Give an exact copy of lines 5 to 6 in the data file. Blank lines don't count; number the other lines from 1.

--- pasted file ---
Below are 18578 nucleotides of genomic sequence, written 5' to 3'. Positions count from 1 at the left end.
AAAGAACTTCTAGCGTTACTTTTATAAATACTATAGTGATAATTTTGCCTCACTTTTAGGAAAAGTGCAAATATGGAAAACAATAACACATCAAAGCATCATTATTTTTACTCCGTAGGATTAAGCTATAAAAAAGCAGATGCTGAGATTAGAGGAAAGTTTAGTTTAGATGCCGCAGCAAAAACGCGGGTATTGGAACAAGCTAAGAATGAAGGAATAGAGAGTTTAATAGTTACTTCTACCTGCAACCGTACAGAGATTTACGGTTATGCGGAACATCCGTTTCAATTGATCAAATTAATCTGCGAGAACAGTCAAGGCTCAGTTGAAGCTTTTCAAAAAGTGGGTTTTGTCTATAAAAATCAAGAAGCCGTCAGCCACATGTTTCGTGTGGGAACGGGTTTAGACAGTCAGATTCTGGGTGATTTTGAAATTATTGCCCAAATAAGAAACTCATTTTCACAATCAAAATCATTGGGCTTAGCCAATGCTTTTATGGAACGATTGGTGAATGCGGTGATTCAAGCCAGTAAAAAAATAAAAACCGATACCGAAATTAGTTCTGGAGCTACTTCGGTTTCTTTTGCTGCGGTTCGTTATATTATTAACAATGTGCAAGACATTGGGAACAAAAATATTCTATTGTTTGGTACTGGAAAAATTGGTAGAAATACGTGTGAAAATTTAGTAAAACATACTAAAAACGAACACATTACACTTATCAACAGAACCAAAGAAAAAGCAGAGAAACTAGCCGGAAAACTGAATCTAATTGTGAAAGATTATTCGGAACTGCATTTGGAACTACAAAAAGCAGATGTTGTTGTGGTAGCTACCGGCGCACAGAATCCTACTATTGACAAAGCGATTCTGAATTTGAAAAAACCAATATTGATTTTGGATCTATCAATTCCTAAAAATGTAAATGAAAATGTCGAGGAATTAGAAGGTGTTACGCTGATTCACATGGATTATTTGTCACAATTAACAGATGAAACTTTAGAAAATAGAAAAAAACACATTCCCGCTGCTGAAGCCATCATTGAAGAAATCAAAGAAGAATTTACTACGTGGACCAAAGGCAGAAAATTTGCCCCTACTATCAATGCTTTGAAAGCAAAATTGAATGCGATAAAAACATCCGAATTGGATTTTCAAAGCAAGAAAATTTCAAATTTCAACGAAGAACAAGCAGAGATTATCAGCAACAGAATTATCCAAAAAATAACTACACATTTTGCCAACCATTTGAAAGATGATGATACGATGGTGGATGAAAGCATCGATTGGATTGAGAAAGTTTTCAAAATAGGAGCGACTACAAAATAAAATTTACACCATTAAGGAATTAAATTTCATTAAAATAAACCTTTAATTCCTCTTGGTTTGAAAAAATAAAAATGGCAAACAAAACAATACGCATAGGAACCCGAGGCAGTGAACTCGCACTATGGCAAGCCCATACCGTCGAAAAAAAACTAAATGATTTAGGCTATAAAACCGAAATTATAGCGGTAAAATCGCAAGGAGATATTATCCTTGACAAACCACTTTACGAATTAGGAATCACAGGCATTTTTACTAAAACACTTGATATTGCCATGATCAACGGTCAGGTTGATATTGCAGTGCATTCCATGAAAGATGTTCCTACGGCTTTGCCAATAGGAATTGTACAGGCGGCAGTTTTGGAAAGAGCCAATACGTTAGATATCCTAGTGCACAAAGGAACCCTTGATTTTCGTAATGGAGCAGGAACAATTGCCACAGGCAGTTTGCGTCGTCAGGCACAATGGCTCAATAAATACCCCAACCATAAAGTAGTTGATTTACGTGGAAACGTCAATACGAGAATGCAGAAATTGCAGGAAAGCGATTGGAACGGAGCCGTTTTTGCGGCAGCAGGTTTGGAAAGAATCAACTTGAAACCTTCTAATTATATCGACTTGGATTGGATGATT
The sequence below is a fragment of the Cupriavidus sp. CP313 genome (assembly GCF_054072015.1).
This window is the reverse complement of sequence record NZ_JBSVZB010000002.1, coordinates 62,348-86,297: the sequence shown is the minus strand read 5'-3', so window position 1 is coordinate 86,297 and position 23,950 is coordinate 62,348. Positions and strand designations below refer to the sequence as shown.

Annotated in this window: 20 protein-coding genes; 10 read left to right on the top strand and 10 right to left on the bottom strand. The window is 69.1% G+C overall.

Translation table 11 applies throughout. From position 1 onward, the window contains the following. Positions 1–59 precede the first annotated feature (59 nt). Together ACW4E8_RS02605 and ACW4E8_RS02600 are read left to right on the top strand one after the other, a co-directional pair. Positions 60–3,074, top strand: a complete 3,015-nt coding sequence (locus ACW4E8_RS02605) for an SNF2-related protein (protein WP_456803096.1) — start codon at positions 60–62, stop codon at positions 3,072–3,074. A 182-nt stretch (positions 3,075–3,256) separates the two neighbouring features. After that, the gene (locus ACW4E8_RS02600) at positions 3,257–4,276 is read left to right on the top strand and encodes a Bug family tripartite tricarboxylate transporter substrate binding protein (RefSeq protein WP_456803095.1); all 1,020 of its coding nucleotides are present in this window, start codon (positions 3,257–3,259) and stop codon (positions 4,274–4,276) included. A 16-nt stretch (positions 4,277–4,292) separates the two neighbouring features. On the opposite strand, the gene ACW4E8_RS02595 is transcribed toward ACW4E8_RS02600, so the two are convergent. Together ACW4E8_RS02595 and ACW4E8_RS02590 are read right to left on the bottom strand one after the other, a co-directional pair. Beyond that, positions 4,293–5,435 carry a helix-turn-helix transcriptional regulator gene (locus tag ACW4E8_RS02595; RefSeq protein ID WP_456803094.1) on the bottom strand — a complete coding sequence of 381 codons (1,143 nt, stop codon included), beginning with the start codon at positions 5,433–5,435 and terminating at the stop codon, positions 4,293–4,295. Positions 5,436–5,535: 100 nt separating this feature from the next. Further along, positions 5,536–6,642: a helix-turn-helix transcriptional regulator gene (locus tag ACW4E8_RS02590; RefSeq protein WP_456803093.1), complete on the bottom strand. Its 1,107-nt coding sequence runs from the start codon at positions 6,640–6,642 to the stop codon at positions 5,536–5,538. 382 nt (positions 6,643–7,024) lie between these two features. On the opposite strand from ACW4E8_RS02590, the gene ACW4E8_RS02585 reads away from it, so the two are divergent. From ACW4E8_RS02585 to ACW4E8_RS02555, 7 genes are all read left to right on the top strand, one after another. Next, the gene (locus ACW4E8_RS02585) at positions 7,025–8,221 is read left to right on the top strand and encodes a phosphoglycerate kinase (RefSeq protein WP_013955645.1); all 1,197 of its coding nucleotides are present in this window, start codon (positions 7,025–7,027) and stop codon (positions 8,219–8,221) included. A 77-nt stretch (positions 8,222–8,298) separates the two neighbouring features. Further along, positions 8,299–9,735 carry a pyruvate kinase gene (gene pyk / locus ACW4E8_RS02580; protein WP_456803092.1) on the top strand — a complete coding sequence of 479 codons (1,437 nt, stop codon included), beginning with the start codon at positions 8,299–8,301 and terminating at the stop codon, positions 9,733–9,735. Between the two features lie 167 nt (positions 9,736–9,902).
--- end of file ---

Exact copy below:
Annotated in this window: 20 protein-coding genes; 10 read left to right on the top strand and 10 right to left on the bottom strand. The window is 69.1% G+C overall.

Translation table 11 applies throughout. From position 1 onward, the window contains the following. Positions 1–59 precede the first annotated feature (59 nt). Together ACW4E8_RS02605 and ACW4E8_RS02600 are read left to right on the top strand one after the other, a co-directional pair. Positions 60–3,074, top strand: a complete 3,015-nt coding sequence (locus ACW4E8_RS02605) for an SNF2-related protein (protein WP_456803096.1) — start codon at positions 60–62, stop codon at positions 3,072–3,074. A 182-nt stretch (positions 3,075–3,256) separates the two neighbouring features. After that, the gene (locus ACW4E8_RS02600) at positions 3,257–4,276 is read left to right on the top strand and encodes a Bug family tripartite tricarboxylate transporter substrate binding protein (RefSeq protein WP_456803095.1); all 1,020 of its coding nucleotides are present in this window, start codon (positions 3,257–3,259) and stop codon (positions 4,274–4,276) included. A 16-nt stretch (positions 4,277–4,292) separates the two neighbouring features. On the opposite strand, the gene ACW4E8_RS02595 is transcribed toward ACW4E8_RS02600, so the two are convergent. Together ACW4E8_RS02595 and ACW4E8_RS02590 are read right to left on the bottom strand one after the other, a co-directional pair. Beyond that, positions 4,293–5,435 carry a helix-turn-helix transcriptional regulator gene (locus tag ACW4E8_RS02595; RefSeq protein ID WP_456803094.1) on the bottom strand — a complete coding sequence of 381 codons (1,143 nt, stop codon included), beginning with the start codon at positions 5,433–5,435 and terminating at the stop codon, positions 4,293–4,295. Positions 5,436–5,535: 100 nt separating this feature from the next. Further along, positions 5,536–6,642: a helix-turn-helix transcriptional regulator gene (locus tag ACW4E8_RS02590; RefSeq protein WP_456803093.1), complete on the bottom strand. Its 1,107-nt coding sequence runs from the start codon at positions 6,640–6,642 to the stop codon at positions 5,536–5,538. 382 nt (positions 6,643–7,024) lie between these two features. On the opposite strand from ACW4E8_RS02590, the gene ACW4E8_RS02585 reads away from it, so the two are divergent. From ACW4E8_RS02585 to ACW4E8_RS02555, 7 genes are all read left to right on the top strand, one after another. Next, the gene (locus ACW4E8_RS02585) at positions 7,025–8,221 is read left to right on the top strand and encodes a phosphoglycerate kinase (RefSeq protein WP_013955645.1); all 1,197 of its coding nucleotides are present in this window, start codon (positions 7,025–7,027) and stop codon (positions 8,219–8,221) included. A 77-nt stretch (positions 8,222–8,298) separates the two neighbouring features. Further along, positions 8,299–9,735 carry a pyruvate kinase gene (gene pyk / locus ACW4E8_RS02580; protein WP_456803092.1) on the top strand — a complete coding sequence of 479 codons (1,437 nt, stop codon included), beginning with the start codon at positions 8,299–8,301 and terminating at the stop codon, positions 9,733–9,735. Between the two features lie 167 nt (positions 9,736–9,902).